"Oh!" murmured Angela, and clutched Nick's coat sleeve, like a girl of
early Victorian days. But, after all, women have not changed in
essentials. They are much the same now in the dark, when pale things stir
or shine unexpectedly; and they are still glad to have with them at such
times a man, preferably a handsome man, they happen to like better than
any other.

"Great Scot, it's an owl!" said Nick, profiting by the last match of all.
It was, or appeared to be, a white owl; and it seemed to him for a second
or two as if the witch-bird of the Grapevine man at Los Angeles had come
to give the advice it had refused. But this was a childish idea, he knew!
The owl was a plain, ordinary owl, which no doubt lived in the
neighbourhood of San Miguel, and had flopped in, perhaps in search of the
proverbial church mouse. It was afraid of the other intruders, and afraid
of the match, so afraid that it flapped its wings and hooted dismally. It
hooted three times, which, if it had been the witch fortune-teller, might
really have meant something, though there was no time just then to think
what. Nick was somewhat alarmed lest, in its anger and fear, it should
dash at Angela's face, but she would not let him strike the creature with
his hat.

"No, poor thing, it's worse off than we are, because it's alone, and we're
together," she said. "We'll go, and leave it in peace now we know what it
is." And she kept beside Nick in the dark by holding daintily to his coat

He found the steps of the gallery, and made her sit down on the lower one,
rolling up for a cushion his coat, on which she had knelt as she looked at
the vestments. It began to seem odd that Billy had not come back, but it
was difficult for Nick to regret the delay as much as he ought, for
Angela's sake, to have regretted it.

When she shivered and confessed that she was cold, Nick fetched her a
priest's coat from the gallery, a rare piece of brocade, embroidered
perhaps by queen's fingers, and smelling of incense.

"What can have happened to Billy?" Angela wondered. "It's the strangest
thing that he doesn't come back. I begin to be frightened about him."

Nick reassured her once more. Things often seemed queer that were simple
when explained, as doubtless this would be. "I suppose you'd not like me
to go----" he began, only to be cut short before he could finish his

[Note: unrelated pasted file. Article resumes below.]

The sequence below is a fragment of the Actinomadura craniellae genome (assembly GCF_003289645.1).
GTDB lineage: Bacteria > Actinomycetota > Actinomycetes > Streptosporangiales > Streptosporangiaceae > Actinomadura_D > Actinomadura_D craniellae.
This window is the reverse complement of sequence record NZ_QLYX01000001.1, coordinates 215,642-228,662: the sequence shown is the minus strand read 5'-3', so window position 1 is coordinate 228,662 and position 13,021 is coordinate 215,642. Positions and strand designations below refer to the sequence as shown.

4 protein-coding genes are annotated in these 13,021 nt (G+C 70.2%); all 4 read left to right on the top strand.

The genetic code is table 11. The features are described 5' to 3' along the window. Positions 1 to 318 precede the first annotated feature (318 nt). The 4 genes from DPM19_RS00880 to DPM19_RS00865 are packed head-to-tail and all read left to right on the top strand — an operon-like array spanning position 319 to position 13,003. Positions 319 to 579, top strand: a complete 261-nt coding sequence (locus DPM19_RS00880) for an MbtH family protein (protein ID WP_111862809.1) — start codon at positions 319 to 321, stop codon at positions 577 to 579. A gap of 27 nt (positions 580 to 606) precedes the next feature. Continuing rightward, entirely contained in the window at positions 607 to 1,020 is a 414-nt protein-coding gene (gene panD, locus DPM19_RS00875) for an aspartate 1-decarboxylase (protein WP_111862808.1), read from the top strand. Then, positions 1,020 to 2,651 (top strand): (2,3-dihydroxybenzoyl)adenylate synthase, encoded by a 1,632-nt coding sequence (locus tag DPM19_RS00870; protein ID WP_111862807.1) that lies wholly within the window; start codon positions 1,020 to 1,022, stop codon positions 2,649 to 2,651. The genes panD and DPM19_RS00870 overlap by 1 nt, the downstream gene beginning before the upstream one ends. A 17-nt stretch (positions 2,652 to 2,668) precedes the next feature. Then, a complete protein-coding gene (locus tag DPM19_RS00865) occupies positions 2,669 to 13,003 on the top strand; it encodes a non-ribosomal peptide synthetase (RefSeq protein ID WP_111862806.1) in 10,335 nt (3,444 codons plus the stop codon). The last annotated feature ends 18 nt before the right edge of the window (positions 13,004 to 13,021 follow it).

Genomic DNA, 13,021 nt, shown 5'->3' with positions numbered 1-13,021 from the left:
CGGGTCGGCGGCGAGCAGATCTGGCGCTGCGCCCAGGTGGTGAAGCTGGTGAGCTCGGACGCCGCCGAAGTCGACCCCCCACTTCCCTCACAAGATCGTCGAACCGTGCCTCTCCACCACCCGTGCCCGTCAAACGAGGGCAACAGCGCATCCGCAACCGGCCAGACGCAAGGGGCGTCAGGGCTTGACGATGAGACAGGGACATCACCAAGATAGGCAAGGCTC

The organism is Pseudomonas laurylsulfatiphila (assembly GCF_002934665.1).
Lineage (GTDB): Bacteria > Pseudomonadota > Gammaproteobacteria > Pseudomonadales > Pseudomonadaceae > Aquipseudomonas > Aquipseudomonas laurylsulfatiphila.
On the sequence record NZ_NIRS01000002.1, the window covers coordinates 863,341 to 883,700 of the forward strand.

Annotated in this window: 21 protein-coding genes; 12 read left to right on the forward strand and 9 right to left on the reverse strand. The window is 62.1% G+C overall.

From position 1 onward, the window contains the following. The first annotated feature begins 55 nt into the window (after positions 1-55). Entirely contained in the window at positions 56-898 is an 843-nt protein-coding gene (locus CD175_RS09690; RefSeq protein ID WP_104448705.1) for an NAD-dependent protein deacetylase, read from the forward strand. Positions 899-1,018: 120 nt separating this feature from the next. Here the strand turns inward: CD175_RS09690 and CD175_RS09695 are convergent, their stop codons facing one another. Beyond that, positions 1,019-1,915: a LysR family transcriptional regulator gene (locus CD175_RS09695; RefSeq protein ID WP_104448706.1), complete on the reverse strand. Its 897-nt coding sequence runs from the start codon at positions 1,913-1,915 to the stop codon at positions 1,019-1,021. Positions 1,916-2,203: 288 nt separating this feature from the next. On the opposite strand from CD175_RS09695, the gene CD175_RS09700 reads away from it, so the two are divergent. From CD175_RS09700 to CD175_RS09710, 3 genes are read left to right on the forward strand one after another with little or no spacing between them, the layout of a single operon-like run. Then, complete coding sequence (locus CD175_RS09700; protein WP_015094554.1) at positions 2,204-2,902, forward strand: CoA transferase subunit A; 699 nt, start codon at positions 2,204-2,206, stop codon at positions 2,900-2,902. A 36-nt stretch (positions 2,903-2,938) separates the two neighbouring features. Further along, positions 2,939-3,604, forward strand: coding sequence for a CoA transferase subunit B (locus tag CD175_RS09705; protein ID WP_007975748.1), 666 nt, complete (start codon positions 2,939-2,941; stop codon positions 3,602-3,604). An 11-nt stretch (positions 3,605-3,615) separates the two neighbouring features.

"No--if you mean, would I like you to go and look. While you're here----"

"Yes, Mrs. May?"

"Why, of course, nothing matters so much. And I wish you wouldn't stand
where I can't see you. Do sit down on this step by me."

So Nick sat down on the step, and her shoulder touched his arm. They
talked in low voices, he telling her things to "keep her mind off" the
situation: things about the Mission and other Missions. Then the
conversation turned to Nick's ranch and the oil gusher which had given him
fortune out of threatening ruin; and he described the queer little oil
city which had grown up on his land.

"I should like to see it," Angela said, when he had pictured Lucky Star
City and ranch in a simple way, which was nevertheless curiously graphic.

He caught up her words eagerly. "Would you let me take you there?" he
begged. "Mrs. Gaylor'd invite you to stay at her house. You know I've told
you about that, and how----"

"Yes, I know." Angela could hardly have explained why, but somehow she
did not want to hear Mrs. Gaylor talked of just then. She was no longer
indifferent to the idea of seeing Nick's home, and the woman who had
helped him to make it, yet she was not sure that she wished to go there.
Certainly she did not wish to visit Mrs. Gaylor. But--she would like to
know whether the mistress of the Gaylor ranch was really so very

"What we must think about now, is how to get out of this church," she went
on, laughing faintly in the dark. "It seems as if we might have to stay
here all the rest of our lives."

"Are you hungry?" Nick inquired.

"A little."

In his enraged disgust at not being able to procure a meal, Nick would
gladly have killed and cooked the owl.

"Are _you?_" Angela asked.

"Am I--what?"


"Good heavens, no!"

Time passed vaguely, as time does pass in the dark, when there are no
means of counting the minutes. They could hear their watches ticking, if
they listened, but they never listened long enough to know how the seconds
went by. And all the matches were gone.

"It's like being lost in a cave, or a mine, or the catacombs," Angela
reflected aloud, "with your only candle burnt out. You can't tell whether
it's minutes or hours."

"It must be mighty tedious for you, I'm afraid; though Billy's sure to
come back soon," said Nick.

"No, somehow it isn't tedious," she answered as if puzzled. "I suppose I'm
rather excited. And you----"

"Well, I suppose I'm rather excited, too," said Nick, in his low, quiet
voice, that did not betray what he felt. Angela's voice told more of what
went on in her soul. It was, as Nick often thought, a voice of lights and

At last--what time it might be they could not tell--there came a sound of
a key turning in a lock. The door opened, and a yellow ray from a lantern
streamed into the church, making the owl in its corner flutter wildly.
Billy's face showed in a frame of dull gold, as he peered about, blinking.

Then, for the first time, Angela knew that Nick had been angry with the
chauffeur. There was something in his tone as he said, "Well! So you have
come!" which suggested that, if she had not been there, the "forest
creature" might have added some strong and primitive language.

"Couldn't help it, Mr. Hilliard. I done the best I could," Billy explained
hastily. "When I got out there, I was up against a tough proposition, and
I guess it would have been tougher yet if I'd stopped to do much

"I don't know what your proposition was. But seems to me if it had been
mine I'd have found time to yell: 'All right--coming as soon as I can!' as
I passed the open window," Nick remarked dryly. "Mrs. May'll think we're a
nice lot."